Once you do this and feel both the “yes” and “no” answers, now you can try a less-obvious question and one that you don’t know the answer to. If you stay still, calmly breathing, you should feel the answer — either a good feeling, or a “bad” one. If you can’t feel the answer for some reason, try rephrasing the question or break the question down into a smaller part or get more specific. For example, if you ask if you should take a new job you’ve been offered, but you can’t feel the answer, try asking

– Should I leave the job I am at now?
– Is this job offer good for me?
– Should I look for an even better job out there for me?
– Is this new employer right for me?

A slight variation on this method is to use your fingers instead of just feelings. Make the a circle with your index finger and thumb, like the universal “ok” sign, on both your left and right hands. Now, interlock them like two links of a chain. Calibrate your response by asking yourself a “yes” question as before. Tug to see if your fingers will come apart — for a “yes” answer, your fingers will be strong. When you ask a “no” question, or say something that is untrue, one of your finger-thumb connections will give way and your fingers will come apart. This process is called muscle testing, and the video below will show you exactly what I mean. If you have a hard time feeling the answer, muscle testing will work for sure!

Tomorrow, I will talk about some other ways to connect with your intuition. Subscribe to this blog to make sure you don’t miss it (use the RSS button near the top-right of the page), follow me on Twitter or friend me on Facebook. Mention that you read my blog!

– The “Hearing from Your Intuition Series” –
Hearing from Your Intuition (Part 1) Feel the Answer | Hearing from Your Intuition (Part 2) Tapping Your Imagination | Hearing from Your Intuition (Part 3) Detailed Messages/Knowing | Hearing from Your Intuition (Part 4) Centering Yourself

Sore Muscles, Sore Feelings

A very simple truth struck me today, in a new way, so of course, I wanted to share it with you: You cannot heal from a skeleton in your closet unless you are willing to look at it, yet, in looking at it, you must not obsess about it.

The same is true when you are trying to use the Law of Attraction to manifest something in particular in your life. You must see or know the reality that you want to change, but you cannot look at it too closely or it will only grow. The reality of the past cannot be “too real” to you. You have to have a stronger vision in your mind’s eye for what you are wanting to create.

Bear with me for a minute while I digress on this analogy: If you have a sore muscle, it won’t start to feel better if you baby it too much. You need to stretch it, move it gently to get the blood flowing and the healing power going. I know this from experience and it is a fact. You cannot ignore a sore muscle or try to never move it. For some types of sore muscles, working out intensely is the best thing you can do for them. I have a friend who even did this with a broken arm, but I’m not advocating that for everyone!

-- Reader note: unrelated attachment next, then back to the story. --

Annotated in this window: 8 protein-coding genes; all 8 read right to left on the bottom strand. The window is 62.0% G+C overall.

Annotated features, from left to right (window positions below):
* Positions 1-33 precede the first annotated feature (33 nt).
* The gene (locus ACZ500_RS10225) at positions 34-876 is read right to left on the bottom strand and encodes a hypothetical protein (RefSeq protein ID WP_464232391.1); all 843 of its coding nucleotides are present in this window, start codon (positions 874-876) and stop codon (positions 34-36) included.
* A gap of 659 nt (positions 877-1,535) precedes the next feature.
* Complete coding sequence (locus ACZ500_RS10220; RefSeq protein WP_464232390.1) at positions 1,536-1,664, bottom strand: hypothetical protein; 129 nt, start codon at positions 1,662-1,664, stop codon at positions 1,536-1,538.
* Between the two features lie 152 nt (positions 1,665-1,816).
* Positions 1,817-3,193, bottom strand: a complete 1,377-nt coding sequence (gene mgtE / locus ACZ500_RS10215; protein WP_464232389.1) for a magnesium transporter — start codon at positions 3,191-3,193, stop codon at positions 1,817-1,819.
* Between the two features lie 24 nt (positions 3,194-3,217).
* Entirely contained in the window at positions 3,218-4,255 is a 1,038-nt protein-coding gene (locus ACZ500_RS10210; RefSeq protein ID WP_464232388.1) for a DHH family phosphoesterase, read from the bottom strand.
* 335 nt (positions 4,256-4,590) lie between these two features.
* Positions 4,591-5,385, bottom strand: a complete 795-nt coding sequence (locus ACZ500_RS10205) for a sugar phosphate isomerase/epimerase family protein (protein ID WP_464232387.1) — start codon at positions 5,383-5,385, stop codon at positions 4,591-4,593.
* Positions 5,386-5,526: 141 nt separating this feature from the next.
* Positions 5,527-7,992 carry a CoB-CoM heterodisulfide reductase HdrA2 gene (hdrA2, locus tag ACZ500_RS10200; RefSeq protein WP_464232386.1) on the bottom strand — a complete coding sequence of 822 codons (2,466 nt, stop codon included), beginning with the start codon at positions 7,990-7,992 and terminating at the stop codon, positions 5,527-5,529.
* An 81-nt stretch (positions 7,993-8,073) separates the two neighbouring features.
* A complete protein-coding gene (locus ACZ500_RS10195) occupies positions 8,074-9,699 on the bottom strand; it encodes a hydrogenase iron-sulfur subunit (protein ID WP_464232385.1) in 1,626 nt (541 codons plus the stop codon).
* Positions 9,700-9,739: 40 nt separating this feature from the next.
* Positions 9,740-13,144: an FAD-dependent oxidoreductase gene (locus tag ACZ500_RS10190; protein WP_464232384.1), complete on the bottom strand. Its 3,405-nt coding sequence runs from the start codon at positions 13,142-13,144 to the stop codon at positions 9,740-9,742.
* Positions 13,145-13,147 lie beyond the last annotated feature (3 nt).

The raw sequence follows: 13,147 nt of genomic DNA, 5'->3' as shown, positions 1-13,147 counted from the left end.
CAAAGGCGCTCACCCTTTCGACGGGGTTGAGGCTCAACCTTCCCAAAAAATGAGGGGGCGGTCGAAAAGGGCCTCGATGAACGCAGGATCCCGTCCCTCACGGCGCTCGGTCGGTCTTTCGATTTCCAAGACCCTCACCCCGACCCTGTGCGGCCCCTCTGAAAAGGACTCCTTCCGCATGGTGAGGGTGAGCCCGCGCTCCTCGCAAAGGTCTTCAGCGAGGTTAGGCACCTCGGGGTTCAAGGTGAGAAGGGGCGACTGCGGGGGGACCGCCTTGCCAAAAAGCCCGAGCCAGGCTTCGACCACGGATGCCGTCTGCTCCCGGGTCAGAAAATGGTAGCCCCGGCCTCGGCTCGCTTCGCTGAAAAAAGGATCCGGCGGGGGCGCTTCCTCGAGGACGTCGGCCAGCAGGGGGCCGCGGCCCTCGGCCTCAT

Now consider sore feelings. If you have been hurt by someone, you cannot ignore it or pretend it never happened and try to never “use” that feeling again. You have to look at it a little, move it, think about it, gently, to get the healing power going. But at the same time, obsessing about that hurt feeling is only going to make it feel worse, and “working it out intensely” is the best thing you can do for it. Ernest Holmes, the founder of the Science of Mind new thought movement said it well:

“We must be willing to look at a thing until it has no power over us.” – Ernest Holmes

Do not shy away from your hurt feelings. On the other had, you cannot give them more power over you. Acknowledge the way you feel, talk it out with a trusted friend or counsellor, and when you are ready, start to imagine how you’d like to feel. Imagine that you are happy most of the time, that you feel content and that you eagerly look forward to the future and good things that are coming your way. Even if you don’t quite “feel” that way yet, imagine that you will someday. This activates the Law of Attraction and will also help you to feel better now.

Moving Up the Emotional Scale

It can be tough sometimes to overcome skeletons in your closet. Without meaning to, we can get stuck in certain patterns, and those patterns can often be summarized into an emotional state, such as disappointment, pessimism or anger.

It is not too hard to move up the emotional scale, by reaching for a better-feeling thought. Like climbing a flight of stairs, you just step up to the next one, you don’t try to jump all the way to the top. Read the emotional scale, originally from Ester and Jerry Hicks (or Abraham-Hicks) book Ask and It is Given. Where are you on the emotional scale today?

Joy! Empowerment! Love! Appreciation!
Enthusiasm, eagerness, happiness
Positive expectation/belief
Frustration, irritation, impatience

So even though you might be feeling stuck at disappointment, perhaps you can reach for an overwhelming thought. Don’t stay there too long – try to reach for a frustrating thought. Even though this is not exactly enlightened thinking, it will be an improvement on overwhelment. If you can get yourself to pessimism, you are only two steps away from contentment!

You can do this process over the course of a single day, but also over several days. In fact, these levels are just shades of gray between the ultimate best-feeling and worst-feeling thoughts. Just reach for the best one you can find at any given moment in time! As you get higher and higher, even if it is just for a short time, “milk it” for all its worth and it will get easier and easier to reach those happy levels!

More about the emotional scale in chapter 19 of the book! Order a copy today! paperback | ebook